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Columbia County officials target infrastructure growth

Posted: November 23, 2014 - 12:21am
Rep. Barry Fleming addresses the Pre-Legislative Breakfast on Nov. 18.
Rep. Barry Fleming addresses the Pre-Legislative Breakfast on Nov. 18.

With the Columbia County Chamber of Commerce announcing five-star accreditation Tuesday, Republican lawmakers in the state Legislature said they plan to work with community leaders to improve highway infrastructure, expand broadband coverage and reform income tax regulations to attract new businesses to the area.

“The stage has been set for us to succeed,” Sen. Bill Jackson, R-Appling, said during the chamber’s annual pre-legislative breakfast.

Jackson told a crowd of more than 300 people at Savannah Rapids Pavilion that Gov. Nathan Deal hopes to take a “forceful approach” toward industrial growth in the next four years.

Jackson and other area legislators said that with continuing innovation in telemedicine at Georgia Regents University and cyber defense missions coming to Fort Gordon, their sights are set on policies that allow mobile technology to reach its full potential and bring private-sector jobs to the area.

Beth Shiroishi, the president of AT&T Georgia and the event’s keynote speaker, said local reform, paired with passage of state laws that provide lower prices, more choices and less regulation for cable TV customers and Internet providers, has helped her company achieve 94 percent broadband coverage.
“Innovation is driving our mobile technology more rapidly than we have ever seen,” said Shiroishi. “I don’t know about you, but sometimes it feels like the Jetsons have come to life.”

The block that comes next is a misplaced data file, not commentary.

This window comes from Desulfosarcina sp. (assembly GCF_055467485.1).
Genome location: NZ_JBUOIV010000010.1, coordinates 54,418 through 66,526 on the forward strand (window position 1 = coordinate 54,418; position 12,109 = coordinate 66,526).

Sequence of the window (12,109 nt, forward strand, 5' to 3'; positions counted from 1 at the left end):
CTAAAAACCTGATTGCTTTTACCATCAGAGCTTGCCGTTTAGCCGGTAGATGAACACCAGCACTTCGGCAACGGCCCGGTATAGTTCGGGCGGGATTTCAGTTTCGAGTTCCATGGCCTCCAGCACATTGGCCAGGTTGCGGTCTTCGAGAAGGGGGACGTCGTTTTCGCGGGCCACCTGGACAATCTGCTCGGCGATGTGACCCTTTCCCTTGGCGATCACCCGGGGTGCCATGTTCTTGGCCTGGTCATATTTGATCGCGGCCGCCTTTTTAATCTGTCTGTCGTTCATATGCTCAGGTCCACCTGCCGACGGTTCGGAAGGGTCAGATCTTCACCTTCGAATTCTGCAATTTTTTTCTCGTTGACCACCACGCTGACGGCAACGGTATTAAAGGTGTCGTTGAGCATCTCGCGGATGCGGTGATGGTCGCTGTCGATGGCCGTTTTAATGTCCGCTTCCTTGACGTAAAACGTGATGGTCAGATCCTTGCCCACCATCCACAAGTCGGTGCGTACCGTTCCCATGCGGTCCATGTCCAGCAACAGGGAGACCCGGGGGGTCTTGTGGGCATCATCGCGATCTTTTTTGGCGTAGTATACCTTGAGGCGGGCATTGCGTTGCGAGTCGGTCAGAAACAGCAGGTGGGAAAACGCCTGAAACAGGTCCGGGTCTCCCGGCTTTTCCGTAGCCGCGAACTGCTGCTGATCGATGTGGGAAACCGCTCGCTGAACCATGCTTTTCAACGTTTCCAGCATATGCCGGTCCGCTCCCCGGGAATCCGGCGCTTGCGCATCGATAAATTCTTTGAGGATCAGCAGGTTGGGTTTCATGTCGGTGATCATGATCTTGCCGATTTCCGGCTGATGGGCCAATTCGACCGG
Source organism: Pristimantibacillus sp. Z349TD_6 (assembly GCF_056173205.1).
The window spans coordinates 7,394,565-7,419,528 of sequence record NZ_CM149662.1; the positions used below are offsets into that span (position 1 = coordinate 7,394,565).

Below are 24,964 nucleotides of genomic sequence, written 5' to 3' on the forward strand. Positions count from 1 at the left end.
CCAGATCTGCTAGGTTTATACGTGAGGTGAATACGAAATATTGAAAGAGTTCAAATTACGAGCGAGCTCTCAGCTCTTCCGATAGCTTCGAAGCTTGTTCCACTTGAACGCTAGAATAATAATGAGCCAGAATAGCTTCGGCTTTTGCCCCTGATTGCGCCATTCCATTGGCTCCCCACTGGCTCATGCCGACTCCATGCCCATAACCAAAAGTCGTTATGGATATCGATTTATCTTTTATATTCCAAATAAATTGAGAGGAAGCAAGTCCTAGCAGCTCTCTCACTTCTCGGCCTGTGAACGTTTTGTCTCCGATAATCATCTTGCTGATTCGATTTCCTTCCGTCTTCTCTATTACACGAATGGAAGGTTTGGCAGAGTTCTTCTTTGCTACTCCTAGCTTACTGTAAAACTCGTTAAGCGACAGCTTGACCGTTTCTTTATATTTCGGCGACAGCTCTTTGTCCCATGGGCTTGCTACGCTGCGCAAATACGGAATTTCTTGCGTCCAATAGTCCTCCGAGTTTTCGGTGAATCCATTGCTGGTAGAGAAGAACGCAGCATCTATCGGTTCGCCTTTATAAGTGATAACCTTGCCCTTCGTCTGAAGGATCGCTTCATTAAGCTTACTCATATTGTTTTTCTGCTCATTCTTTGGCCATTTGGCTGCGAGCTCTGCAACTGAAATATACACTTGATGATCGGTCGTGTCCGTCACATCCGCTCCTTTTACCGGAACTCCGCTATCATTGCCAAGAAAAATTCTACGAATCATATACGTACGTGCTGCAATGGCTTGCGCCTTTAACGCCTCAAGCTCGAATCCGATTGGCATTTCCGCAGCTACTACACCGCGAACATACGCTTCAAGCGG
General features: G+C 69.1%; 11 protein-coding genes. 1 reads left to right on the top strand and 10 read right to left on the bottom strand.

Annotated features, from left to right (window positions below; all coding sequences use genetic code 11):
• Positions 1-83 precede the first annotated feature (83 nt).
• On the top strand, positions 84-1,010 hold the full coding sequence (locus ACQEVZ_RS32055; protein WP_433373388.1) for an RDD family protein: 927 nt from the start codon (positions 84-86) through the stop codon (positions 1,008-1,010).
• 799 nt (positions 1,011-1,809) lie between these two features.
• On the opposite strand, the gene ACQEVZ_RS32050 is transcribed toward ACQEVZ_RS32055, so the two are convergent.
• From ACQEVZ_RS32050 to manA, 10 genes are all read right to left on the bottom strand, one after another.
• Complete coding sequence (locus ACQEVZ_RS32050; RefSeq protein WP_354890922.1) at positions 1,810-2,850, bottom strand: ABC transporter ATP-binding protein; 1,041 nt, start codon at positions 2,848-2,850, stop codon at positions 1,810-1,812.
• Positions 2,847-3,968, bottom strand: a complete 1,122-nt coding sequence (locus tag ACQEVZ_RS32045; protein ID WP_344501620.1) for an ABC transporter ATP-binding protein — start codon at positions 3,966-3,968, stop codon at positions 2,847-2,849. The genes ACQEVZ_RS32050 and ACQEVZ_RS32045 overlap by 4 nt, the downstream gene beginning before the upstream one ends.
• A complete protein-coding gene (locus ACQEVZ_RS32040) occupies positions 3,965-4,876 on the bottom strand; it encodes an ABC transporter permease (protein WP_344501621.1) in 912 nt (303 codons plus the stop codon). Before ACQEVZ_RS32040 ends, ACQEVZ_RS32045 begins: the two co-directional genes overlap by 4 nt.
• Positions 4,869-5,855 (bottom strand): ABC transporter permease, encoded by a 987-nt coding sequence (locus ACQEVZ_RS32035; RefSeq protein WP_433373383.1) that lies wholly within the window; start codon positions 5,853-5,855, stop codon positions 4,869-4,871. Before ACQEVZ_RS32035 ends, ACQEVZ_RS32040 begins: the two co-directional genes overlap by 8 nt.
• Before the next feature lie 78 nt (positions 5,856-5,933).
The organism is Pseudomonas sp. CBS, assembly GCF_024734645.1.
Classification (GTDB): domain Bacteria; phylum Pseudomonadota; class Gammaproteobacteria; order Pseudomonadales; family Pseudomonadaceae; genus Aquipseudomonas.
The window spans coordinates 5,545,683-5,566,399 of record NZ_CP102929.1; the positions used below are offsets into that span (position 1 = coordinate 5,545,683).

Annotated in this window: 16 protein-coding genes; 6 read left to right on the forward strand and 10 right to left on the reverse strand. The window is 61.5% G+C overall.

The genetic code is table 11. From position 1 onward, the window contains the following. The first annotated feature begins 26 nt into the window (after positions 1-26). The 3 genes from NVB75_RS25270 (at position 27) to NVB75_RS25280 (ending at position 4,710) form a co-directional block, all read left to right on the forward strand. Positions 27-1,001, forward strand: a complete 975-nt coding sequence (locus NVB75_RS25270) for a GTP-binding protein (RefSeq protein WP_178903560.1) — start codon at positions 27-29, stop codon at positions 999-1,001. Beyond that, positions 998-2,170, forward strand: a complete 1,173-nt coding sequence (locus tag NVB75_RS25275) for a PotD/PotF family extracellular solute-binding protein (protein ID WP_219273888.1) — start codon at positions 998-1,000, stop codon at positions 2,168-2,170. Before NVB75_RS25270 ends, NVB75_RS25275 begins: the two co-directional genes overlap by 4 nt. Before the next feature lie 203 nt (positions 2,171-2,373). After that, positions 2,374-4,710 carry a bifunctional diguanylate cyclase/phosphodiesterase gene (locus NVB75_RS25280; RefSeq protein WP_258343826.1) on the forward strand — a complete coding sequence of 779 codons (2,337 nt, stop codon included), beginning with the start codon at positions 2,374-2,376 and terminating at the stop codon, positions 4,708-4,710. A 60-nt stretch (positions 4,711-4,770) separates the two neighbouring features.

Leaders said increasing cyber capacity will spur significant growth, justifying the need for the $841 million in transportation special purpose local option sales tax revenue expected to be pumped into the region through the end of the decade to fund roads, bridges, airports and public transit projects.

Rep. Barbara Sims, R-Augusta, said voters approved $3.9 million in discretionary funding for the Transportation Investment Act.

“I know the rest of the state is jealous,” she said. “It is going to help us grow more business and expand, and Columbia County is going to be at the forefront of this.”

Sen. Jesse Stone, R-Waynes­boro, said the state has convened a transportation committee to study Georgia’s needs and improvements, which includes extending the Savannah River Parkway to help relieve traffic congestion.

Stone urged other parts of the state to follow the example set in the Augusta area and resist raising taxes and find other ways to promote growth.

“We need to think 20 years ahead when it comes to transportation because these infrastructure improvements do not come out overnight,” Stone said.

Rep. Barry Fleming, R-Harlem, said Georgia voters approving an amendment to the state constitution this month to prohibit the Legis­lature from raising income taxes above the current top rate of 6 percent could be the answer for attracting new commerce.

“I was very excited about that nearly 75 percent vote,” he said. “If you look around the South you will see other states, particularly North Carolina, lowering their income tax. Some states do not even have an income tax, and our economic development team has said those states have an advantage in attracting high-paying jobs.”

One advantage for the area, lawmakers agreed, is the Columbia County Chamber of Commerce, one of only 18 in Georgia to be accredited and nine earning five-star honors from the U.S. Chamber of Commerce.

The five-star designation, good for five years, allows the chamber to renew, improve and promote sound business practices, policies and procedures, said President and CEO Tammy Shepherd.

“This is your chamber,” Shepherd said. “This is your award.”

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